British Columbia

'Significant' disconnect between B.C. Lottery Corporation and gaming regulator over money laundering, AG says

Attorney General David Eby told a public inquiry Monday there was a "significant" disconnect among B.C. gaming officials on the issue of money laundering when he took over the gaming portfolio in 2017.

David Eby stands by allegation previous cabinet turned 'blind eye' to the problem

Attorney General Daid Eby pushed for the public inquiry after a series of reports revealed the extent to which money laundering had distorted B.C.'s economy for more than a decade. (Chad Hipolito/The Canadian Press)

Attorney General David Eby told a public inquiry Monday he encountered a "significant," confusing disconnect among B.C. gaming officials on the issue of money laundering around the time the problem peaked in the Lower Mainland.

Eby said he received such different stories from the B.C. Lottery Corporation (BCLC) and its regulator, he didn't know which officials to trust after he took over the gaming portfolio in 2017. 

"Either we had a FINTRAC-recognized, leading anti-money laundering program or we had a profound and ongoing money laundering problem in our casinos," Eby told the Cullen Commission during his testimony, referring to the Financial Transactions and Reports Analysis Centre of Canada, which is Canada's anti-money laundering agency.

Eby was the latest senior B.C. politician to testify this month before the Cullen inquiry, which is investigating the scope and impact of money laundering in the province over the past decade and a half.

The minister said he first grew concerned about a money laundering problem while he was Opposition critic. He wrote a letter imploring then-minister responsible Mike de Jong to act after seeing media reports about patrons going into casinos with piles of bulk cash, not necessarily betting and leaving fairly easily with a cheque.

'Profoundly different' perspectives

Eby said he was briefed by both the BCLC — which oversees casinos — and the Gaming Policy and Enforcement Branch — which regulates gaming — after he was sworn in as minister in the summer of 2017.

He said their stories were "profoundly different."

BCLC officials told him they had a successful, industry-leading anti-money-laundering program, but GPEB staff were "deeply concerned" there was a serious ongoing problem. Eby said the regulator showed him video of patrons bringing hundreds of thousands of dollars in $20 bills into casinos to drive their point home

"I left the briefing saying, 'Oh, my gosh, I need to talk to my deputy attorney general. I need to get some advice about how best to move forward here, because the correct route is not clear to me,''' said Eby.

A casino employee is pictured surveying bundles of $20 bills in a photo released by the B.C. attorney general's office. (B.C. Ministry of Attorney General)

"GPEB felt that their concerns about … the potential of money laundering in casinos were not being adequately heard by the B.C. Lottery Corporation and that they were at odds about what type of action was necessary. The core of it being that GPEB wanted more severe restrictions and B.C. Lottery Corporation did not," he said.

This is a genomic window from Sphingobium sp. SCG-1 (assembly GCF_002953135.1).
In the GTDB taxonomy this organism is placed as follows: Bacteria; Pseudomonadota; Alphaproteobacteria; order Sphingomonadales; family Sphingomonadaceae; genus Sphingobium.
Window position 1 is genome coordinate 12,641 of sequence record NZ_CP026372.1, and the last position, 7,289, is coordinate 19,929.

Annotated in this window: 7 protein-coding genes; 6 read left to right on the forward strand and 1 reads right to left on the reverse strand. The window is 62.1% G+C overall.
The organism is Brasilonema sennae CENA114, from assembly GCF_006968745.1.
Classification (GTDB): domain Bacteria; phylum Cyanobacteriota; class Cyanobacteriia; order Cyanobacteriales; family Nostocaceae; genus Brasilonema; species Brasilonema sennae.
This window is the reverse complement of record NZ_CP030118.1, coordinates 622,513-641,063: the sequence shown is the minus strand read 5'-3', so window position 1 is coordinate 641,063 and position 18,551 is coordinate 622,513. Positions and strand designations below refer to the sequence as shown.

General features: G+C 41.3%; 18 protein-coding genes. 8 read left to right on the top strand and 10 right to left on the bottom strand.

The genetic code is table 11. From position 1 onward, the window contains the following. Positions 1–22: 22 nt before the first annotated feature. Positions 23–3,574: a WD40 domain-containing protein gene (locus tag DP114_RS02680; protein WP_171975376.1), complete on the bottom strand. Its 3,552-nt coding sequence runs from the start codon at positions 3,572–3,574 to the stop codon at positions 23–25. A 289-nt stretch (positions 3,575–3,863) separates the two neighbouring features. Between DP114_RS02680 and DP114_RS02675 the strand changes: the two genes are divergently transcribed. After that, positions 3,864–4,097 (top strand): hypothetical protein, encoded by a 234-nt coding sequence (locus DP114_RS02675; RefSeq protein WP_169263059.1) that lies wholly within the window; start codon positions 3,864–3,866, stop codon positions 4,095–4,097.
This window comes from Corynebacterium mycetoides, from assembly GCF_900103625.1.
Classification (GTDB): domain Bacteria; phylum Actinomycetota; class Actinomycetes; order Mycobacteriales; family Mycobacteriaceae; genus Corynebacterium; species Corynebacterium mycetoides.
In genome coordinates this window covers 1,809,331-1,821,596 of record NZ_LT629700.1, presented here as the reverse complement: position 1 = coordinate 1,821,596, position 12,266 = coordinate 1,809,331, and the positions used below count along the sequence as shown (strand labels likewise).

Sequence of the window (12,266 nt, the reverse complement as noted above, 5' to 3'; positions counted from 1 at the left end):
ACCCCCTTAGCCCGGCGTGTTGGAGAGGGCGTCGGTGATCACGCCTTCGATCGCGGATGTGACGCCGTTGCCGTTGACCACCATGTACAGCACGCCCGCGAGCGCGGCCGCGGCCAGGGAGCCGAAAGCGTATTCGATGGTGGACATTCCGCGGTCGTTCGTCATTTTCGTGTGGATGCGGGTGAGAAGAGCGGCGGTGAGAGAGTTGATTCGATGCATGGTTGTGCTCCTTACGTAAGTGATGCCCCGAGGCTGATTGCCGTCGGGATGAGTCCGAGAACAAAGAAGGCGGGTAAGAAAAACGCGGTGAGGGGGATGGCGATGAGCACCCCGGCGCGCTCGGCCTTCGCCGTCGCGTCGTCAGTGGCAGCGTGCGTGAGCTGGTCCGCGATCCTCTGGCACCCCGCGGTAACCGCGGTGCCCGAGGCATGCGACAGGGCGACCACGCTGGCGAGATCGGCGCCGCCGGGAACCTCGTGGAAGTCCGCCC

Eby brought in Peter German, a former lawyer and RCMP deputy commissioner, to run an independent review in 2017 on the extent of suspicious money and its links to organized crime.

German ultimately published the Dirty Money report in 2018. The lengthy review found at least $100 million had been laundered in B.C. casinos over a decade. It also detailed gaps in oversight created by systemic infighting and dysfunction between BCLC and GPEB.

B.C. Attorney General David Eby and Peter German, former deputy commissioner of the RCMP, release another section of German's Dirty Money report in May 2019. (Darryl Dyck/THE CANADIAN PRESS)

Eby defends 'blind eye' allegations

After the report came out, Eby condemned the previous Liberal government for turning a "blind eye" to the problem. He stood by the comments during his testimony Monday after a tense exchange.

"Those are very serious allegations to make about politicians you sat in the legislature with," said Bill Smart, the lawyer representing BCLC.

The River Rock Casino in Richmond, B.C., is pictured on May 5, 2019. (Evan Mitsui/CBC)

"Yes, but with respect, Mr. Smart, you need to understand I was the [Opposition] critic for years .... I wrote to the minister responsible [then Mike de Jong] and said, 'It looks like there's a serious issue here,' and I got back a letter that said, 'No, there's not,' and when I asked about it in question period, I got the same response," Eby replied.

"I make no bones about the fact I would have handled this issue differently than the previous administration did."

De Jong said during his own testimony Friday the Liberal government made "serious attempts" to understand and address the issue of money laundering and disputed "frustrating" allegations anyone deliberately ignored the problem. Former premier Christy Clark told the inquiry no one from within her government alerted her to the problem until a spike in suspicious cash transactions in 2015.

Eby agreed a new BCLC requirement for some patrons to identify the source of their money starting in 2015 did result in lower suspicious cash transactions at casinos. Smart told the inquiry cash buy-ins at B.C. casinos dropped from $38 million in July 2015 to $6.6 million that September.

The NDP government called the Cullen inquiry after reports revealed B.C.'s gaming, real estate and luxury vehicle sectors were being used to launder proceeds of crime.

Rich Coleman, the former Liberal solicitor general, will testify on Wednesday. The inquiry has heard allegations Coleman did not act on money laundering because he was more concerned with preserving gaming revenue, allegations he has previously denied.


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